That’s a lot of Skywalkers.
I attribute the increase in action figure prices to good old-fashioned nostalgia:
Cultural Recognition. In November 2012, Star Wars action figures were inducted into The National Toy Hall of Fame at The Strong. The toys were finally recognized for the impact of their original debut, which forever changed the toy landscape.
The “Original Trilogy Generation” Hits The Money Years. I belong to the “Original Trilogy Generation.” My son, who is 19, belongs to the “Prequel Generation.” While he’s busy paying for college and Ramen Noodle Soup, I have $1,500 to $2,000 burning a hole in my pocket for the First 12 figures Kenner released (lose with accessories) and the mechanical Early Bird Stand.
Falling in Love with American Pop Culture. The most unlikely private collectors have come public with high-profile auctions. Japanese fashion designer NIGO sold his high-end and diverse Star Wars collection (175 lots in total) for $502,202 in 2015. The 45-year-old collector sourced a rare and special Canadian 7-figure multipack from 1980, which sold for a whopping $32,500 against an $8,000 estimate.
ANATOMY OF A $60,000 ACTION FIGURE
When the first wave of the Russell Branton collection hit the market in 2017, hobby insiders took a deep, collective breath and double-checked their bank accounts. The collection was world class, offering every figure and vehicle in the best quality available.
From 1977 on, prices for individual figures hovered between $5 and $20, with a smattering of vehicles surpassing $400 if they featured battery-operated sounds and lights.
“The biggest value in this collection are in three basic figures,” said Todd Scheffer, Production Manager at Hake’s Auctions. “When [Kenner] went to make carded figures, Darth Vader, Luke and Obi-Wan Kenobi had “Double Telescoping” (DT) lightsabers for an extremely short time; they were made, went out to stores and were immediately replaced with a different version.”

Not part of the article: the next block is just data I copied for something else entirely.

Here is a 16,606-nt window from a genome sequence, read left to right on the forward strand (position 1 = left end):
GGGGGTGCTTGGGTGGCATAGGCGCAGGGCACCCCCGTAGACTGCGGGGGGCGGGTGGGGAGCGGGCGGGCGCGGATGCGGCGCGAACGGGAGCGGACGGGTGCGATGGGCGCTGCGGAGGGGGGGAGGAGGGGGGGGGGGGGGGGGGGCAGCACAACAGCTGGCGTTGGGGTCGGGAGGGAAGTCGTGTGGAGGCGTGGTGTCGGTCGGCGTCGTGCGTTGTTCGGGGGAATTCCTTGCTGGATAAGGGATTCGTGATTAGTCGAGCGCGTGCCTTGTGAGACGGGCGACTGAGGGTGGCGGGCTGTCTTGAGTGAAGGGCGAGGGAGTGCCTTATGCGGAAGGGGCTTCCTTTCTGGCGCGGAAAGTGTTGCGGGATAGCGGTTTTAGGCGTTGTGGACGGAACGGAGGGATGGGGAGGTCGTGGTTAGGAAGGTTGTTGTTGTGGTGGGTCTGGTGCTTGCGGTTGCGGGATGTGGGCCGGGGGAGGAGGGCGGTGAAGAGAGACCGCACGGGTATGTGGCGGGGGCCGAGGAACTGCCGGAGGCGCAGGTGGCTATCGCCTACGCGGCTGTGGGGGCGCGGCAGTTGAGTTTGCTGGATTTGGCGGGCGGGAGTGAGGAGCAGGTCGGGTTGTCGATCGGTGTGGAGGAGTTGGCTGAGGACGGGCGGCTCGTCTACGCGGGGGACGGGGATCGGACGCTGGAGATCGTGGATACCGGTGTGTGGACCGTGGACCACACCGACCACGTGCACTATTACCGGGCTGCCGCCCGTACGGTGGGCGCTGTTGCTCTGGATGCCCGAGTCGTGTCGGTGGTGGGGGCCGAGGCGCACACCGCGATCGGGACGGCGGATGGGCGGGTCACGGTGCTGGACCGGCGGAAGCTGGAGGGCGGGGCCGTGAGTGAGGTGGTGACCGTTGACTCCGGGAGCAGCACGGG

The concept behind the George Lucas’ use of swords (aka lightsabers) in the films was critical, so it was important for Kenner to represent the weapon economically while retaining eye appeal. Figures with DT lightsabers featured a colored sword hidden inside the figures’ arms. Inside that protruding sword was an additional, very thin tip that extended beyond that. Figures of Luke Skywalker with this feature are the most commonly found and real rarity sets in for figures of Darth Vader and Obi-Wan Kenobi, of which only a few examples are known to exist.
By far, the most popular modern character is Ahsoka Tano. An encased figure from Star Wars: The Clone Wars Vintage Collection can sell for more than $200. Hasbro’s 2011 American-released Ahsoka Tano figure with two lightsabers, mint on card, now sells for more than $150.
Wouldn’t we all like to have some of the objects that influenced our culture, to own a piece of the faith and magic, and view this world through the eyes of other fans? All it takes is a little imagination, a little (and a lot) of money and a passion for a universe of ideas that changed how we view the movies and popular culture. λ